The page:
December 2020 marks the 100th anniversary of the Government of Ireland act. A time when we look back at the history of the state of Northern Ireland and can, sensibly, conclude that it is nothing less than a failed state.
It has failed its citizens (Protestant as well as Catholic), it has failed economically (being heavily subsidised by the UK government), it has failed socially (divisions are now more rampant than ever) and it has failed politically (a one party state for fifty years, and a series of coalitions in-between suspensions for the last twenty two).
However, like all big events in history, the jagged edges are smoothed out over time. Not only to ensure that participants come out in the best possible light (which applies to every side) but also the vagaries and inherent twists may not seem relevant to the participants, but tell a very different story in retrospect.
Unsurprisingly, this very much applies to the first five years of the state of Northern Ireland.
Although this convoluted history has been written about extensively (most recently in From Partition to Brexit ) Canadian academic James A. Cousins has made a point of studying the varying range of opinions from that period (be they Irish Parliamentary Party, Sinn Fein, Unionist, British, urban and rural) via newspapers, speeches and meetings. Through this, he has been able to piece together a fractured picture of Northern nationalism as it was let down and side tracked by internal differences and civil war.
Beginning with a swift overview of the Home Rule campaigns led by Charles Parnell and his IPP, Cousins sets the scene for the most tumultuous time in recent Irish history, highlighting the divisions between the likes of West Belfast MP Joe Devlin with his moderate, democratic method and Sinn Fein's forceful, confrontational one. While Devlin and his acolytes had The Irish News and popular opinion on their side, it was the IRA that upped the stakes and went straight into the history books as victors.
What was a surprise to me was that a good proportion of Northern nationalists and the Catholic Church were initially in favour of the 1921 deal struck by Michael Collins and David Lloyd George which would copper fasten partition. Cousins writes that:
The border press keenly welcomed the Treaty. The Derry Journal praised the Irish plenipotentiaries for their prudent, skilful and earnest work and declared the agreement free of any contradiction with Ireland's 'National struggle' ... Cognisant of the renewed hope that the Treaty would provide nationalist border regions ...The Derry Journal was thus convinced that the Treaty had 'obliterated partition' and given Ulster Unionists every reason not to exercise their option in this regard.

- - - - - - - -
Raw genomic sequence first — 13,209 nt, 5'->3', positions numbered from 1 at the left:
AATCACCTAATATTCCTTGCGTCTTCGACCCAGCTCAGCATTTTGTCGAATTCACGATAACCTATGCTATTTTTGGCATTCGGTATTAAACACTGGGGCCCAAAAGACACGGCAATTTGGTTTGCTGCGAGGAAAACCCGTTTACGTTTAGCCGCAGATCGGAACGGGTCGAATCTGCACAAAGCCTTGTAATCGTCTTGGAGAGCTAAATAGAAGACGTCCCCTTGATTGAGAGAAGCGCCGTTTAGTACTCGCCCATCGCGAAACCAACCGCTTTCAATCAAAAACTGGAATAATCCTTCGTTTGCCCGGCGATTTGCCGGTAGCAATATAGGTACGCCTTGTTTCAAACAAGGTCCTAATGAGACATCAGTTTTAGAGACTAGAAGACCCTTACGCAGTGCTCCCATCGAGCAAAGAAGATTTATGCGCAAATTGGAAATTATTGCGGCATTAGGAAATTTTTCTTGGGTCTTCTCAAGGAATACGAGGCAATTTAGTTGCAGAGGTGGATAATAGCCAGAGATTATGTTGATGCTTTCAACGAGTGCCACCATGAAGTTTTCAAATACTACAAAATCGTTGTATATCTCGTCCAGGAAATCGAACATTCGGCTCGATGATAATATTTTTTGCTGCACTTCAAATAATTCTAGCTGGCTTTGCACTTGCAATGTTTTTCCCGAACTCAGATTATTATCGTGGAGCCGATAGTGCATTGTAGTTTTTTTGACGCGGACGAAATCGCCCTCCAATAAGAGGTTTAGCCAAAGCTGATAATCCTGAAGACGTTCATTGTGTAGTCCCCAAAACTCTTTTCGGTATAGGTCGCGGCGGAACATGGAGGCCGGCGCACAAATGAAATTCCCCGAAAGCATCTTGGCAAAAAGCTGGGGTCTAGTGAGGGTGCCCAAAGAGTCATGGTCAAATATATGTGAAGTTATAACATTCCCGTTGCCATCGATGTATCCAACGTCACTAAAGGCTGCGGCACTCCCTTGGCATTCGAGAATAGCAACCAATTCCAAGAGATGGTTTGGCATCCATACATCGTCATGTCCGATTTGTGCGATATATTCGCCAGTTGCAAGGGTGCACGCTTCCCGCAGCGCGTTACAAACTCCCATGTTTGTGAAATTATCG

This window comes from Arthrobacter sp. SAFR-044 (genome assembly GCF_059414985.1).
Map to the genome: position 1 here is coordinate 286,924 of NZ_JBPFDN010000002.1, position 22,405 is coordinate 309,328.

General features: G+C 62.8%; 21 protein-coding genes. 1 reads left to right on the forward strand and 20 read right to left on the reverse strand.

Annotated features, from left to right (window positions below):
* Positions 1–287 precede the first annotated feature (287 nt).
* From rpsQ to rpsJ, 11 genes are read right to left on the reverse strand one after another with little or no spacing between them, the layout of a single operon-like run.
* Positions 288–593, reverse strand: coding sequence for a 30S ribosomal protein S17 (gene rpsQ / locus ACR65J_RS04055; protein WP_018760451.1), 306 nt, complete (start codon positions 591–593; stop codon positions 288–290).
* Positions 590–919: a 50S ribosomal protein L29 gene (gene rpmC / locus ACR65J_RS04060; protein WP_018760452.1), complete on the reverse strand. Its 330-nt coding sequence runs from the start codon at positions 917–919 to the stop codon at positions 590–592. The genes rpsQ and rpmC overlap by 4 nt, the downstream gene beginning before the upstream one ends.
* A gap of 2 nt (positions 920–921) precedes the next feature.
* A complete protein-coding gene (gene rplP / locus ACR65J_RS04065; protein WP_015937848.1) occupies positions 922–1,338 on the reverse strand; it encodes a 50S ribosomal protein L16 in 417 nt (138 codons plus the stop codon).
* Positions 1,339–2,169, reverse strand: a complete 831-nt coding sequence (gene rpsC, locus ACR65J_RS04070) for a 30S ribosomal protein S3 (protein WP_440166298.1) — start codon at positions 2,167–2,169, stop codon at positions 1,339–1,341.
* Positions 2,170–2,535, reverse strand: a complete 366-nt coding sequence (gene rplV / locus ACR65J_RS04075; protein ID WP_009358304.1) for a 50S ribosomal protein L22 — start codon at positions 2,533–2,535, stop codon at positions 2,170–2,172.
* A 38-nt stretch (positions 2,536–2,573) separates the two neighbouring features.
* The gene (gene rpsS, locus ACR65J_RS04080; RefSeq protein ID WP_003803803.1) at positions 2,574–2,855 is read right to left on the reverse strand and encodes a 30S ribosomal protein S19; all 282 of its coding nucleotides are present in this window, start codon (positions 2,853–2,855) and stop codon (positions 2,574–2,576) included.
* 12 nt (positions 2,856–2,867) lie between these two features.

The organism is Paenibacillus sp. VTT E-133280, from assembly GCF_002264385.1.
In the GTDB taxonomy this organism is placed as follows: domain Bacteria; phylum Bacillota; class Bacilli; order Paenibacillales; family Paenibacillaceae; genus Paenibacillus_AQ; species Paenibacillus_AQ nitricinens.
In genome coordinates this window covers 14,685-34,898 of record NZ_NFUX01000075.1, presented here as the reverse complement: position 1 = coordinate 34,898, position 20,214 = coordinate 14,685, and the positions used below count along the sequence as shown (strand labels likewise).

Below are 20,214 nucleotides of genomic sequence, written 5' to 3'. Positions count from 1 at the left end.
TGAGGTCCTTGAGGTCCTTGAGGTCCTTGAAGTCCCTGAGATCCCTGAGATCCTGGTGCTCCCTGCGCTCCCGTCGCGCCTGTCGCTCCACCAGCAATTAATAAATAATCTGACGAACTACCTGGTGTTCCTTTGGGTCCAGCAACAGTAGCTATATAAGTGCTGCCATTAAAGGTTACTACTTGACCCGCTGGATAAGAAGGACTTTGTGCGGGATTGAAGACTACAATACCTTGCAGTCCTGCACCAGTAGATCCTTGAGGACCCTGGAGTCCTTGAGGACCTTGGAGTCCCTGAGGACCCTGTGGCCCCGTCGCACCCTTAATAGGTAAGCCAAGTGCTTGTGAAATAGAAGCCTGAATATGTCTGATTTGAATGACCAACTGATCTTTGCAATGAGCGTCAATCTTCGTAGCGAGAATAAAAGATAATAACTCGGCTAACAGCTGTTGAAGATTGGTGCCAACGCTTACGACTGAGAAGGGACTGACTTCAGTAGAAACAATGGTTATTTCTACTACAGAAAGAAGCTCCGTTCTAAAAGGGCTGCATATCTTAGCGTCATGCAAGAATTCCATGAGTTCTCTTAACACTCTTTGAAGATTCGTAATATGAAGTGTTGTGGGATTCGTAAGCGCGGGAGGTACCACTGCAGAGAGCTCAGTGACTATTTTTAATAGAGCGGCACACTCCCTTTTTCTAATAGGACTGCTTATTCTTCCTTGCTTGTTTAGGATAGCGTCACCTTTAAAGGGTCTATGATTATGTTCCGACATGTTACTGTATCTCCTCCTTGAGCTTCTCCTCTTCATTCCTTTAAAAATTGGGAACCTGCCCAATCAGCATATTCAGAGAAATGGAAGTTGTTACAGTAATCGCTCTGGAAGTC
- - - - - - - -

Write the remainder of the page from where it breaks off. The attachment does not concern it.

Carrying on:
Undoubtedly, the ambiguity surrounding the Boundary Commission was the main reason for ones in border areas to feel optimistic, due to their high population of nationalists. Indeed, Cousins even posits the theory that the Irish negotiating team believed that the Boundary Committee would reduce the North to such an unworkable level that unionists would seek reunification (hence the notion of Protestants being loyal to the pound, rather than the Crown coming into the collective psyche of republicans), although events would show that this severely underestimated the depth of unionist determination to hold off the South.
A chilling wake up call to those who think that a post-Brexit hard border will secure reunification within a few years.
Collins, often portrayed as the reluctant signee of the Treaty and protector of Northern nationalists, comes across as much more guarded and ambiguous in his relation to the North. There's no doubt that he was horrified by the Belfast Pogroms (epitomised by the murders of the McMahon family) but his actions also led to the failed Northern Offensive which led to the Stormont government introducing the infamous Special Powers Act.
To conclude, Cousins has done an exemplary job of examining how this tragedy played out in real time, holding up every contrary view and every contradiction to the reader as it crawls to the inevitable conclusion. It becomes clear that the entire process was an exercise in futility. Unionists clearly had little to no interest in relinquishing anything, the South feigned interest but kept putting it off and the Northern nationalists were left on their own.
Read it and weep.
James A. Cousins, 2020, Without a Dog's Chance: The Nationalists of Northern Ireland and the Irish Boundary Commission 1920-1925. Irish Academic Press ISBN-13: 978-1788551021
⏩ Christopher Owens was a reviewer for Metal Ireland and finds time to study the history and inherent contradictions of Ireland. He is currently the TPQ Friday columnist.